This Business Weekly covers the latest in the development of economic zones, the consolidation in China’s retail industry and the latest and very profitable business of cockroach farming…
New in Chongqing – Liangjiang New Area economic zone
Following the example of Pudong (Shanghai) and Binhai (Tianjin), the city of Chongqing in West China now has its own economic development zone. Xinhua reports that the new zone in this fourth municipality in China will serve as a gate of reform and to open up West China for business.
Bo Xilai, Communist Party of China chief of Chongqing, said Liangjiang will further boost the development of China's west, and help bridge the economic gap between western and coastal regions.
China’s economy has relied heavily on the export-oriented coastal region over the past 30 years. In Liangjiang business will benefit from the same favorable policies as China’s State Council has granted earlier to other zones. Rail transport, power equipment, new-energy cars, defence and IT will be the pillar industries in Liangjiang, which will enjoy favorable policies in planning, finance, taxation, investment and foreign trade. Liangjiang New Area covers 1,200 square km and will become a modern industrial center with a population of 4 million.
Consolidation in China’s retail industry – Wumart buys CP Lotus stores
In an effort to boost business in North China, major supermarket operator Wumart Stores Inc. is buying 57 supermarkets from CP Lotus Corp. Wumart is paying $302 million for the much-wanted stores in Beijing, Shanghai and other regions, Bloomberg reports.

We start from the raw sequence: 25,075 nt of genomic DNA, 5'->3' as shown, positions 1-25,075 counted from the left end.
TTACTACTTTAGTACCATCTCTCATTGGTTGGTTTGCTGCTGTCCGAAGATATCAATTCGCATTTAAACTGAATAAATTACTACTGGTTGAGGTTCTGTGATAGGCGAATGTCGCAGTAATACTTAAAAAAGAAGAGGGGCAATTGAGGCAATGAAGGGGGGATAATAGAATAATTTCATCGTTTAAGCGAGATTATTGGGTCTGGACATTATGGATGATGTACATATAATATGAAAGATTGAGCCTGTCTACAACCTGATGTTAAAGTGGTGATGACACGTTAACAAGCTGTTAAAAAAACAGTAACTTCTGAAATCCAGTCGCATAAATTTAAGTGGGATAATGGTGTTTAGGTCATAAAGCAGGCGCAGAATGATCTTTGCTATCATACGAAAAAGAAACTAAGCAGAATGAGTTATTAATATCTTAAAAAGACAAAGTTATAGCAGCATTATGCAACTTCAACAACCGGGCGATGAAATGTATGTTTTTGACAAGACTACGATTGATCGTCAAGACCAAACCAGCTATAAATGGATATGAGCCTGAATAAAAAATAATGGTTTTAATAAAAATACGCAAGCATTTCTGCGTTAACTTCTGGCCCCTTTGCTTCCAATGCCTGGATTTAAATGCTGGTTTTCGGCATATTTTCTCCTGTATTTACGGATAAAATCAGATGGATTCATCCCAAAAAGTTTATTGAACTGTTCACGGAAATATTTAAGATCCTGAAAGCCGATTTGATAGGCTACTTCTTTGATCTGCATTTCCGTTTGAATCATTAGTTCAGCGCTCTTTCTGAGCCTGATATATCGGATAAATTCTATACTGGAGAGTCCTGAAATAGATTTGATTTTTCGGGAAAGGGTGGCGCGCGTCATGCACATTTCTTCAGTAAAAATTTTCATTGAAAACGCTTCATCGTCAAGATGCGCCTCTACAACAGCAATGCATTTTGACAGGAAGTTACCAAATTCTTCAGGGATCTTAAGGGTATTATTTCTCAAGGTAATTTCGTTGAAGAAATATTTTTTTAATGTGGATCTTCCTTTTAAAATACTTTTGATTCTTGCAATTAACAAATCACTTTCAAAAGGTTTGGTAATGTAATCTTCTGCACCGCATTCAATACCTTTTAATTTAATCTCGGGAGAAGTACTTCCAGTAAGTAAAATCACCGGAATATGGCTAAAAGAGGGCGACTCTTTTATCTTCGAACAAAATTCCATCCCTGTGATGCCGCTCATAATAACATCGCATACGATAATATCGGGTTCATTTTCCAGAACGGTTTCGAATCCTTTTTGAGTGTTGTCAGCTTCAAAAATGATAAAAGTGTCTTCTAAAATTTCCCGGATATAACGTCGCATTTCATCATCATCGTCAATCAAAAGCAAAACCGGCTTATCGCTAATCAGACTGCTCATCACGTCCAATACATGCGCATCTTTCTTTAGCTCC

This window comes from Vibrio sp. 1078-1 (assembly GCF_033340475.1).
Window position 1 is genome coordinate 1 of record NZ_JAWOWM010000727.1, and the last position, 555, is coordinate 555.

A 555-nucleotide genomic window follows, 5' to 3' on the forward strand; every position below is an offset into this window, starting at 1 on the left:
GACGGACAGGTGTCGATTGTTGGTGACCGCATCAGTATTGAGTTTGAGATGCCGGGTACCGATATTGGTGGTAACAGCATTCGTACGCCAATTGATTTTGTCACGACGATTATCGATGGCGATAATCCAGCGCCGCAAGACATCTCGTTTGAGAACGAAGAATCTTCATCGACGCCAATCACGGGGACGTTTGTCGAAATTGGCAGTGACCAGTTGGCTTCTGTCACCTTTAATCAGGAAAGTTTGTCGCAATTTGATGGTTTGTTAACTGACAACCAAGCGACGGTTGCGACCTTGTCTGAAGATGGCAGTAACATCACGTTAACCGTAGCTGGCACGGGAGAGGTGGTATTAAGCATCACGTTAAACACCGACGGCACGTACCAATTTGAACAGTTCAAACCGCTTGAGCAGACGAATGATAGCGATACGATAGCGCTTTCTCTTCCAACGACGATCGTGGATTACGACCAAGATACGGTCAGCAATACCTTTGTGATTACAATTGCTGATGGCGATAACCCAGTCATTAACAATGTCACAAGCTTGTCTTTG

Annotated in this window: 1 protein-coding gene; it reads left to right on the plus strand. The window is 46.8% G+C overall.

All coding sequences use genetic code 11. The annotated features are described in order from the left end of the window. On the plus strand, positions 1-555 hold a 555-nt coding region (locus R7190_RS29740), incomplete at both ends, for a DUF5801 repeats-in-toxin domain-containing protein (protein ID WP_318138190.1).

A slowing economy and rising competition are encouraging consolidation in China’s retail industry. According to Xu Ying, Wumart executive director and president, his company hopes to “expand into new geographical markets, increase efficiency and reduce costs with this strategic alliance with CP Group and CP Lotus.” CP Lotus reported a loss of 392 million yuan ($64 million) last year. Beijing-based Wumart’s net income rose 2.7 percent to 602 million yuan last year. As of June 30 this year, it had a retail network of 541 stores, with 145 superstores and 396 mini-marts.
New business in China: the cockroach industry
Cockroaches are easy to raise and sell for around $20 a pound when dried. It is China’s new and very profitable industry, according to a report in the LA Times.
There are currently about 100 cockroach farms in China; new ones are opening almost as fast cockroaches breed. Although most people find cockroaches horrible creatures, China’s cockroach farmers regards them as their fortune and future. Wang Fuming, a 43-year-old businessman, is the largest cockroach producer in China (and thus probably in the world), with six farms populated by an estimated 10 million cockroaches. He sells them to producers of Asian medicine and to cosmetic companies that value the insects as a cheap source of protein as well as for the cellulose-like substance on their wings.
The businessman first thought about raising pigs, but changed his mind after doing the math. “With traditional farming, the profit margins are very low," Wang said. "With cockroaches, you can invest 20 yuan and get back 150 yuan," or $3.25 for a return of $11.